Nebraska music festival launches streaming initiative Lincoln Calling TV
Lincoln Calling — a long-running music and arts festival in Nebraska’s capital city — is launching a new subscription-based livestreaming initiative that aims to recreate the live music experience on screen. The project, Lincoln Calling TV, is the product of a partnership between the festival and Basement Creators Network (BCN), a Lincoln production company that…
Lincoln Calling — a long-running music and arts festival in Nebraska’s capital city — is launching a new subscription-based livestreaming initiative that aims to recreate the live music experience on screen.
The project, Lincoln Calling TV, is the product of a partnership between the festival and Basement Creators Network (BCN), a Lincoln production company that specializes in livestreaming. Now, as they finalize some last details, organizers say they plan to start streaming in February.
“We’ve been putting all these pieces together these last few months, and we’re really excited to launch,” said Spencer Munson, executive director of Lincoln Calling. “We have thousands of people on our email list and social media list. We’ve seen some of our peers take off with media membership and subscription services, and we feel that we’ve got the ticket buyers and clientele and fans that we’ll be successful on this platform.”
The idea for the project was born out of the challenges presented by the COVID-19 pandemic. Traditionally a multi-day series of concerts and other events in the streets of downtown Lincoln, the festival was forced to go strictly digital in October 2020.
To do so, festival organizers enlisted the help of BCN, which livestreamed performances from Lincoln’s Bourbon Theatre. After the festival, with the pandemic still raging, the two organizations began talking about what they could do to host digital content year-round. The idea, Munson said, was to not only provide content to a hungry audience, but also to train up-and-coming local artists on how to play and market for a digital platform.
When he and his co-founders launched BCN in February of 2019, the idea was to use the digital tools popular with video game streamers and apply them to live music performances, said Vince Ruhl, founder of Basement Creators. It’s the same strategy they plan to bring to Lincoln Calling TV — with the band and hosts engaging with the viewing audience through chat features and shoutouts.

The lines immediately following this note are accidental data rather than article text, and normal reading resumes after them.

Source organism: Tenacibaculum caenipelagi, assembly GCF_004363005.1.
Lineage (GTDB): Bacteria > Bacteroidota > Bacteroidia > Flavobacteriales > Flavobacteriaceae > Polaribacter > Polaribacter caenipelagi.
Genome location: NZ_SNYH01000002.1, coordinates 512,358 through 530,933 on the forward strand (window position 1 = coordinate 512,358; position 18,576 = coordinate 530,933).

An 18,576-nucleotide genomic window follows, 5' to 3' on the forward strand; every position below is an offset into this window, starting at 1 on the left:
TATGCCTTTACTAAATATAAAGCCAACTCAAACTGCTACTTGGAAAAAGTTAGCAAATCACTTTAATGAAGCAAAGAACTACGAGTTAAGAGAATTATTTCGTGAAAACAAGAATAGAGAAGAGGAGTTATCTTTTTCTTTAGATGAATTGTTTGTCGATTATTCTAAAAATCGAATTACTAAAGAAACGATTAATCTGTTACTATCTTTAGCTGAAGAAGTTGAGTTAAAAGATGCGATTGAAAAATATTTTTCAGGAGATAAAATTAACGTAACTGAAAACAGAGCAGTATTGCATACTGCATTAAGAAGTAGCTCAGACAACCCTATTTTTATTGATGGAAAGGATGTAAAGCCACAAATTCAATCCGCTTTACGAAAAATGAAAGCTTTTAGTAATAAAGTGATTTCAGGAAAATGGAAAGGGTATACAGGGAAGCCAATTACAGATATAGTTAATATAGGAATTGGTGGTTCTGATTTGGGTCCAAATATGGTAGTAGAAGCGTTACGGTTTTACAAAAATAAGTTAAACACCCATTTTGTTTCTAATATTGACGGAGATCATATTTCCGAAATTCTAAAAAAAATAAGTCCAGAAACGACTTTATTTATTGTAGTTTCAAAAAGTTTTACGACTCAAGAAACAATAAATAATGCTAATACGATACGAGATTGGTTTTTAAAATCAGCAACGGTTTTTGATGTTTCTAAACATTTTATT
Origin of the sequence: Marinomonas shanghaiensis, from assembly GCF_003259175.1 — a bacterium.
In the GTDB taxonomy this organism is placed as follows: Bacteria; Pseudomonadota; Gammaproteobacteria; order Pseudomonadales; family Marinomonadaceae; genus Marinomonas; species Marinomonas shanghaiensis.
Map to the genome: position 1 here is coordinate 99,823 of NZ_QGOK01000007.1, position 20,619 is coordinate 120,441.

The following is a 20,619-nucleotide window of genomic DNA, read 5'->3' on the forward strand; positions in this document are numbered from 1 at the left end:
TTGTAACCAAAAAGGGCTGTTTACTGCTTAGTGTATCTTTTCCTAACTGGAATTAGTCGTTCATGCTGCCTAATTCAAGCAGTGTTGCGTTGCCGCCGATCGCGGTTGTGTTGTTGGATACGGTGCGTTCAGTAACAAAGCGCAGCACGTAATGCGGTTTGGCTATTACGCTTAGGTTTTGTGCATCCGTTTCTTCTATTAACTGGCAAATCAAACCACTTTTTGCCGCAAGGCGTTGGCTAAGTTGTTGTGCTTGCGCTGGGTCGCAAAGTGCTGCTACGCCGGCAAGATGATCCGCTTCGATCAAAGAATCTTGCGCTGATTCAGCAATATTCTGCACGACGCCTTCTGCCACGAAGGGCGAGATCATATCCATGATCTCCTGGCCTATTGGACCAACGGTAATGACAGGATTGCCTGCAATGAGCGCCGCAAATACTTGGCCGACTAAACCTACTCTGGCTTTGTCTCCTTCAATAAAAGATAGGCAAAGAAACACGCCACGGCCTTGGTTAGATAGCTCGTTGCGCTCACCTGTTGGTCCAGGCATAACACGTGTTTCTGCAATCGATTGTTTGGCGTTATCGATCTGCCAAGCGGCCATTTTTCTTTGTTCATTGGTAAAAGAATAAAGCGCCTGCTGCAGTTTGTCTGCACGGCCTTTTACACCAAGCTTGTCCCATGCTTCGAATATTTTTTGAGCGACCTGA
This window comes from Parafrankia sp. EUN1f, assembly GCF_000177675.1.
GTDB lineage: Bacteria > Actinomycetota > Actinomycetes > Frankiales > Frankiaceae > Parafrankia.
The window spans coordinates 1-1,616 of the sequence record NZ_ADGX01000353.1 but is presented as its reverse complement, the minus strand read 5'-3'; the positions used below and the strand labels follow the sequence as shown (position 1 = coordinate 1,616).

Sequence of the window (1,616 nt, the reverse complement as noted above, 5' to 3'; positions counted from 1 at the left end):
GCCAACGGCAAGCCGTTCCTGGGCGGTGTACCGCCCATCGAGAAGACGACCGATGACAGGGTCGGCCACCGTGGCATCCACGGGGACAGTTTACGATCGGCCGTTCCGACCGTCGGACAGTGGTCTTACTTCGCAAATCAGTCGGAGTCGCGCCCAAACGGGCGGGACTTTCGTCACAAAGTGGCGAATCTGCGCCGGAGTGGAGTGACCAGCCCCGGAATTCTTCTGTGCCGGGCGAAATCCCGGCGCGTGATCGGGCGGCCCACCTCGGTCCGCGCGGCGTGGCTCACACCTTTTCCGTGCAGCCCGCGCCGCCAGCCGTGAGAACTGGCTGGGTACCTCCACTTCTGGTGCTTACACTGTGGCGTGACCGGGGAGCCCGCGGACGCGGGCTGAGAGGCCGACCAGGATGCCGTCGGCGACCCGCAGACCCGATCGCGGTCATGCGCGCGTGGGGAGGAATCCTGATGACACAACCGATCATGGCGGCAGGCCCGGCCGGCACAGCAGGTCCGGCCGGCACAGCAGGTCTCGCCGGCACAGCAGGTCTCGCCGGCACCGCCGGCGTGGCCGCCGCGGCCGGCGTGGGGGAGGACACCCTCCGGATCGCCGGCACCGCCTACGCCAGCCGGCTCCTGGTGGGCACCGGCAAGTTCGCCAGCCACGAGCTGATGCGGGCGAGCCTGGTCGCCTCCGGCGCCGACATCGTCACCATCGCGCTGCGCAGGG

“We wanted to get the audience’s engagement,” Ruhl said. “The main thing to address is your audience … I would say that making sure your audience realizes that you’re live and you’re there with them is the most important thing.”
Lincoln Calling TV will operate on a tiered membership system. Organizers are hoping to feature live performances from artists including Andrea Von Kampen, J. Crum, Mesonjixx, Black Magik and more.
Weekly concerts will stream through Maestro, an interactive livestreaming platform. Though some content will be available for free, members can sign up for bonus material through Patreon, a web-based subscription service for content creators.
Subscribers will have access to a catalog of performances, bloopers, interviews and encores, as well as other content, such as videos promoting civic engagement, wellness and sustainability. Other benefits include access to “behind-the-scenes” audience Q and As, discounts, free merchandise and tickets to future festivals.
Ruhl said he also hopes to eventually develop a setup where the audience — as a group — can interact with the band, simulating the crowd at a live show.
“It’s one thing to have people in a chat … it’s another to actually see that person in front of you, and see the people watching you,” Ruhl said.
The biggest hurdle to this — and in fact the biggest challenge in producing a live music show for a stream — is reproducing high-quality sound over the stream, Ruhl said. Throughout the pandemic, much has been said about “stream fatigue.” The way Ruhl sees it, people aren’t weary of streams themselves, they’re bored with low-quality streams.
Part of the mission of Lincoln Calling TV, he said, is to teach younger, local bands who are used to playing in live venues how to play for a digital audience, giving them skills that will eventually benefit them long-term.
“If you’re (a band) streaming on your cell phone, sitting on a couch in a dimly-lit room, unless you have a really strong natural following, people aren’t going to be interested in that kind of content,” Ruhl said. “I’m hoping Lincoln Calling TV will be able to provide a high-quality streaming experience for every band, especially those that can’t afford to do it themselves.”
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